HC Deb 04 April 1928 vol 215 cc1944-5

asked the Under-Secretary of State for India if he is aware of the industrial dispute on the East India Railway at Liluah; that the European railway staff was armed against the Indian railway workers who are on strike; and that the European staff, assisted by the local police, took part in firing upon a party of strikers who were on picket duty at Bagamachi; and how many persons have been killed and how many wounded by this firing?

The UNDER-SECRETARY of STATE for INDIA (Earl Winterton)

It has been found necessary to close the Lilloah workshops on the East India Railway since 7th March owing to the men's refusal to work. Certain other men employed on the East India Railway in the vicinity of Howrah also stopped work largely owing to intimidation, but these are beginning to return. On 28th March a riot broke out at Bamangachi near Howrah in connection with the strike. The rioters, who are believed to have been mostly strikers from the workshops, attempted to rush into the locomotive yard in order, apparently, to force the workmen there to join in the strike. The police were heavily stoned by the rioters, several being severely injured, including two superintendents (one of whom had his ribs broken), and after repeated warnings a rifleman of the East Frontier Rifles, a special police force, was ordered to fire one shot, which was followed by four other shots at intervals of about one minute each. The crowd then desisted from the attack. One man was killed and four were injured, one of whom died in hospital later. An inquiry was immediately commenced by the district magistrate at Howrah.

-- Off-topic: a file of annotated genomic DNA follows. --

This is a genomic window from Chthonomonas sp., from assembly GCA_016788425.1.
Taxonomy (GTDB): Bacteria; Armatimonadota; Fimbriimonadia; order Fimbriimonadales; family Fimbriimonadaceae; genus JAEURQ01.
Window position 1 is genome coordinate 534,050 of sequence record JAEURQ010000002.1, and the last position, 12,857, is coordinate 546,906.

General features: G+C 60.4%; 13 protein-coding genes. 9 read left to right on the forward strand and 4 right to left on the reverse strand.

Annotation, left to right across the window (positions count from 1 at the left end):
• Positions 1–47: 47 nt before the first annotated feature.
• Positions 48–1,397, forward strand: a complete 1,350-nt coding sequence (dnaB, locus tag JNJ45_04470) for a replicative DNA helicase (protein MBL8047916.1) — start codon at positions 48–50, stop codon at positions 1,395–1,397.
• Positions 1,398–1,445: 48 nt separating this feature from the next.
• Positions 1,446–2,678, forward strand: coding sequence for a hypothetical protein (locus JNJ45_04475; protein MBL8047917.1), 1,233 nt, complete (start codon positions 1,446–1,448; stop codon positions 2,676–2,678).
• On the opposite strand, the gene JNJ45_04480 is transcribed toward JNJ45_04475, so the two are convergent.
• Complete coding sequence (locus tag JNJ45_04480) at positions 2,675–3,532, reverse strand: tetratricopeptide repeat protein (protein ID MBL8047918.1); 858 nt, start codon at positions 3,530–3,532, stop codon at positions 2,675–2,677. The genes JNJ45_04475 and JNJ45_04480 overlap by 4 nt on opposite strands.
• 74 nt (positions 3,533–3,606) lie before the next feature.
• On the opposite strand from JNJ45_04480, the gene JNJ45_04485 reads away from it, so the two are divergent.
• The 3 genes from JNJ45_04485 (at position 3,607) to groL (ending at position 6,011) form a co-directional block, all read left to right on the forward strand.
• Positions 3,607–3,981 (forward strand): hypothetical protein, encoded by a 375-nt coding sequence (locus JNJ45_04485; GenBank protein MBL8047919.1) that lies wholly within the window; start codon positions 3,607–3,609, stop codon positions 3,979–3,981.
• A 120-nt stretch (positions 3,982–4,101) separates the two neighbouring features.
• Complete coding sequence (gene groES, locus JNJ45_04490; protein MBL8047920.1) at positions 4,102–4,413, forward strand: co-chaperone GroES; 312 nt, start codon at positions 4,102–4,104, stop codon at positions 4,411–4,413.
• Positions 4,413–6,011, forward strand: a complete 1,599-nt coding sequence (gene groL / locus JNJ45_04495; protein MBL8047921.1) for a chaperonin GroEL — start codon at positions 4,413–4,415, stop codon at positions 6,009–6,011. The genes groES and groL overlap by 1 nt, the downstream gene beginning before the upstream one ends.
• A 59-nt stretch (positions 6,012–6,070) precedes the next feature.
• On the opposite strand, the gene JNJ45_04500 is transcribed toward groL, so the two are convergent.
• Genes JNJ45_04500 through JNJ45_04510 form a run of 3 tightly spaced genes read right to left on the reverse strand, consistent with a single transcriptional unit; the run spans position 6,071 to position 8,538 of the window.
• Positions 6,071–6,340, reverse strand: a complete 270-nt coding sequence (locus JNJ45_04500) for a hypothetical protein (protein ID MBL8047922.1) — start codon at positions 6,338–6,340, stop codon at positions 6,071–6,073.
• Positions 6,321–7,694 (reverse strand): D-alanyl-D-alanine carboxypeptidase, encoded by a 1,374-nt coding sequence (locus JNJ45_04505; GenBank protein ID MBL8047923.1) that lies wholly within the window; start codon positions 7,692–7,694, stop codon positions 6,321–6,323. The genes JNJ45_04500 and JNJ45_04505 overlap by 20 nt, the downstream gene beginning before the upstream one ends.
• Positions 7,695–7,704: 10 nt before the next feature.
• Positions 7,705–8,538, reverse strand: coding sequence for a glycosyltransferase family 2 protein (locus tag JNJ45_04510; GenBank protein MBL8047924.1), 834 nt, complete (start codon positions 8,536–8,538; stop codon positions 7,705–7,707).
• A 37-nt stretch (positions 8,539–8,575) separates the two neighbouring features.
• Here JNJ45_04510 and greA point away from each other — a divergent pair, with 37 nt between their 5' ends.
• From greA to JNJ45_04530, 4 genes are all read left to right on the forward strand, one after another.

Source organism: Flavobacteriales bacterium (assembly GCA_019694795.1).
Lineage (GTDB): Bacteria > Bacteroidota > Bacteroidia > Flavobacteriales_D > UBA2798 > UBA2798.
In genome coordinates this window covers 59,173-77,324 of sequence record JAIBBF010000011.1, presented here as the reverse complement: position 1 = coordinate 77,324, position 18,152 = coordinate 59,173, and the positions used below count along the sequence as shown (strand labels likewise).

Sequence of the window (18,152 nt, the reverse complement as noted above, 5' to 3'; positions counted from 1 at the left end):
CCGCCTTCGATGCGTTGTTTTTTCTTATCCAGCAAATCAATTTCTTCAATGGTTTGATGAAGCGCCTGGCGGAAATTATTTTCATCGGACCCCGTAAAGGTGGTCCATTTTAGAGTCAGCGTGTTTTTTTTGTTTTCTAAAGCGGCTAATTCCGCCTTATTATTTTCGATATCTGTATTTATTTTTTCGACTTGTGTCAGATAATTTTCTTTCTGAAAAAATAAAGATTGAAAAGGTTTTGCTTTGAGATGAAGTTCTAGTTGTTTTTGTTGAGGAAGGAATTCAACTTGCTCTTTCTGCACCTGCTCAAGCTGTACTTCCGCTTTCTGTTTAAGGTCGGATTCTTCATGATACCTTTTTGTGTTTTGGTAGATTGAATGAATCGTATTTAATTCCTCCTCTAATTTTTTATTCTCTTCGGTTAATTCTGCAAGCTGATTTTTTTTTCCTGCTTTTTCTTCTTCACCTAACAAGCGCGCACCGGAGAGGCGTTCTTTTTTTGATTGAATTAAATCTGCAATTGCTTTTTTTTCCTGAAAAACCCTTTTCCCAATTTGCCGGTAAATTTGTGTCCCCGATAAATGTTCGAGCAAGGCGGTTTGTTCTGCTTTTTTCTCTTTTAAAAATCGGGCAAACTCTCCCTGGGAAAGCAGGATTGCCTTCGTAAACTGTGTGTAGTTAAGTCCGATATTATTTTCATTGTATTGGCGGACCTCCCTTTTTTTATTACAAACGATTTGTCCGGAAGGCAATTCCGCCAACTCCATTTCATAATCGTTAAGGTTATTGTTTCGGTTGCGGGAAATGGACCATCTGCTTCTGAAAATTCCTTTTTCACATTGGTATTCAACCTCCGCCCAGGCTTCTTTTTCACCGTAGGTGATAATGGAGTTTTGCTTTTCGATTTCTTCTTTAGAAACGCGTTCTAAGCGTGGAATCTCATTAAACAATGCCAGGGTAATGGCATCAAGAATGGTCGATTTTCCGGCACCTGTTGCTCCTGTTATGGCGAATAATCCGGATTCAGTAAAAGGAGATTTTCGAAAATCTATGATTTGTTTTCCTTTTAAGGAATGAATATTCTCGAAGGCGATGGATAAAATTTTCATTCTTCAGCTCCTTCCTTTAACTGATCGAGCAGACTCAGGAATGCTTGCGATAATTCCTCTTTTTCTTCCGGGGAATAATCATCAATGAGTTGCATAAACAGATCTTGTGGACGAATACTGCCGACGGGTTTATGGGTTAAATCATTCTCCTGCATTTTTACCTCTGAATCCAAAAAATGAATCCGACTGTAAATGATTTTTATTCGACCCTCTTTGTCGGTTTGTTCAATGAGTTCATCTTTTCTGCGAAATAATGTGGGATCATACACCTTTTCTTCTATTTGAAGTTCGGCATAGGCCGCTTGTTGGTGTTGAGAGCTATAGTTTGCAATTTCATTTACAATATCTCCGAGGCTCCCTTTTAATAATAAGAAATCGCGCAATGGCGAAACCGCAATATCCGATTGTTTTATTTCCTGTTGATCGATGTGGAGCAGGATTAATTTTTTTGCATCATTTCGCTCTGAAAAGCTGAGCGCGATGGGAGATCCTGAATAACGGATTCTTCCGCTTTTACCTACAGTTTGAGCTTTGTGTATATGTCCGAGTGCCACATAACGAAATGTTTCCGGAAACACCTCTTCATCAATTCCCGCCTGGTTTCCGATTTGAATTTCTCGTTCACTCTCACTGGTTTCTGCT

I am not quite clear with regard to the answer to my question as to whether the European officials of the railway company, in view of any military duties they have, might have taken part in the firing?


I do not think they did. I understand that, there were certain officials of the railway company who were sworn in as special constables. There seems to be no question that the firing was necessitated by the fact that the police were in actual danger of their lives. I respectfully ask the hon. Member not to ask any further questions until the result of the magisterial inquiry is known.